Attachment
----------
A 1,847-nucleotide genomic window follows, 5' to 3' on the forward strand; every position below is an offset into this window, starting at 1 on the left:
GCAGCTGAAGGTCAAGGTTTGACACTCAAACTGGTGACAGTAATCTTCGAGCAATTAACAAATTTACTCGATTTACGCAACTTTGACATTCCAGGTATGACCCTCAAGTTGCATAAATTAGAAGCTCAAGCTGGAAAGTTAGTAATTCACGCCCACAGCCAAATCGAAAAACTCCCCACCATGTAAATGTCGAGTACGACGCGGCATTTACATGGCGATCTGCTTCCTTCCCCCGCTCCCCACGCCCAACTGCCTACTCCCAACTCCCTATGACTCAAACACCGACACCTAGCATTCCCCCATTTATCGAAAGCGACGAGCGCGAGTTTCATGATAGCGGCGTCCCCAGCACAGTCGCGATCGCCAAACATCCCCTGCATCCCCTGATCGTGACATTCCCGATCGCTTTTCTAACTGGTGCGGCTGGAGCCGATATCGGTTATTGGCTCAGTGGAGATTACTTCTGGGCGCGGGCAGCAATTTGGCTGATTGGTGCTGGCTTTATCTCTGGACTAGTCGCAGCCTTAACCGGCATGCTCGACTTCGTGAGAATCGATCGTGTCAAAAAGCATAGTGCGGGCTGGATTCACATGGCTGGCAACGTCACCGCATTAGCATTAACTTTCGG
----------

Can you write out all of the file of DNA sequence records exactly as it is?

A 1,847-nucleotide genomic window follows, 5' to 3' on the forward strand; every position below is an offset into this window, starting at 1 on the left:
GCAGCTGAAGGTCAAGGTTTGACACTCAAACTGGTGACAGTAATCTTCGAGCAATTAACAAATTTACTCGATTTACGCAACTTTGACATTCCAGGTATGACCCTCAAGTTGCATAAATTAGAAGCTCAAGCTGGAAAGTTAGTAATTCACGCCCACAGCCAAATCGAAAAACTCCCCACCATGTAAATGTCGAGTACGACGCGGCATTTACATGGCGATCTGCTTCCTTCCCCCGCTCCCCACGCCCAACTGCCTACTCCCAACTCCCTATGACTCAAACACCGACACCTAGCATTCCCCCATTTATCGAAAGCGACGAGCGCGAGTTTCATGATAGCGGCGTCCCCAGCACAGTCGCGATCGCCAAACATCCCCTGCATCCCCTGATCGTGACATTCCCGATCGCTTTTCTAACTGGTGCGGCTGGAGCCGATATCGGTTATTGGCTCAGTGGAGATTACTTCTGGGCGCGGGCAGCAATTTGGCTGATTGGTGCTGGCTTTATCTCTGGACTAGTCGCAGCCTTAACCGGCATGCTCGACTTCGTGAGAATCGATCGTGTCAAAAAGCATAGTGCGGGCTGGATTCACATGGCTGGCAACGTCACCGCATTAGCATTAACTTTCGG